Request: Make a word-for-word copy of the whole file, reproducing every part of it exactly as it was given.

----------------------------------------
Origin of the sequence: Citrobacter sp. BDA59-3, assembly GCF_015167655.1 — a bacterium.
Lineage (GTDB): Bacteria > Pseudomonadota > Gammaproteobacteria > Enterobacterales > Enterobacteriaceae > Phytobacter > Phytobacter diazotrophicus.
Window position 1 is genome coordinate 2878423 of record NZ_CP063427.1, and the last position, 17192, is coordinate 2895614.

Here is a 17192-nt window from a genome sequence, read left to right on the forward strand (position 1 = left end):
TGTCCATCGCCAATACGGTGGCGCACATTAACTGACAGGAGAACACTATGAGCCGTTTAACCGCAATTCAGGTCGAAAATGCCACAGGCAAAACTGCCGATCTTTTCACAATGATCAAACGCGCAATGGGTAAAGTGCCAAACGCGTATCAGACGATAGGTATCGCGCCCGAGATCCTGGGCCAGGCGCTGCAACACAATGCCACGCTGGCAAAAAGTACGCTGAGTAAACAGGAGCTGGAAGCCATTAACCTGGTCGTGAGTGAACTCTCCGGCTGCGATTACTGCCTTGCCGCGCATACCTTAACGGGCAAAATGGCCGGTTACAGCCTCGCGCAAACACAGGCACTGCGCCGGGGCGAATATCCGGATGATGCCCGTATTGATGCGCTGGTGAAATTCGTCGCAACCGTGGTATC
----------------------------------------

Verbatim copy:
Origin of the sequence: Citrobacter sp. BDA59-3, assembly GCF_015167655.1 — a bacterium.
Lineage (GTDB): Bacteria > Pseudomonadota > Gammaproteobacteria > Enterobacterales > Enterobacteriaceae > Phytobacter > Phytobacter diazotrophicus.
Window position 1 is genome coordinate 2878423 of record NZ_CP063427.1, and the last position, 17192, is coordinate 2895614.

Here is a 17192-nt window from a genome sequence, read left to right on the forward strand (position 1 = left end):
TGTCCATCGCCAATACGGTGGCGCACATTAACTGACAGGAGAACACTATGAGCCGTTTAACCGCAATTCAGGTCGAAAATGCCACAGGCAAAACTGCCGATCTTTTCACAATGATCAAACGCGCAATGGGTAAAGTGCCAAACGCGTATCAGACGATAGGTATCGCGCCCGAGATCCTGGGCCAGGCGCTGCAACACAATGCCACGCTGGCAAAAAGTACGCTGAGTAAACAGGAGCTGGAAGCCATTAACCTGGTCGTGAGTGAACTCTCCGGCTGCGATTACTGCCTTGCCGCGCATACCTTAACGGGCAAAATGGCCGGTTACAGCCTCGCGCAAACACAGGCACTGCGCCGGGGCGAATATCCGGATGATGCCCGTATTGATGCGCTGGTGAAATTCGTCGCAACCGTGGTATC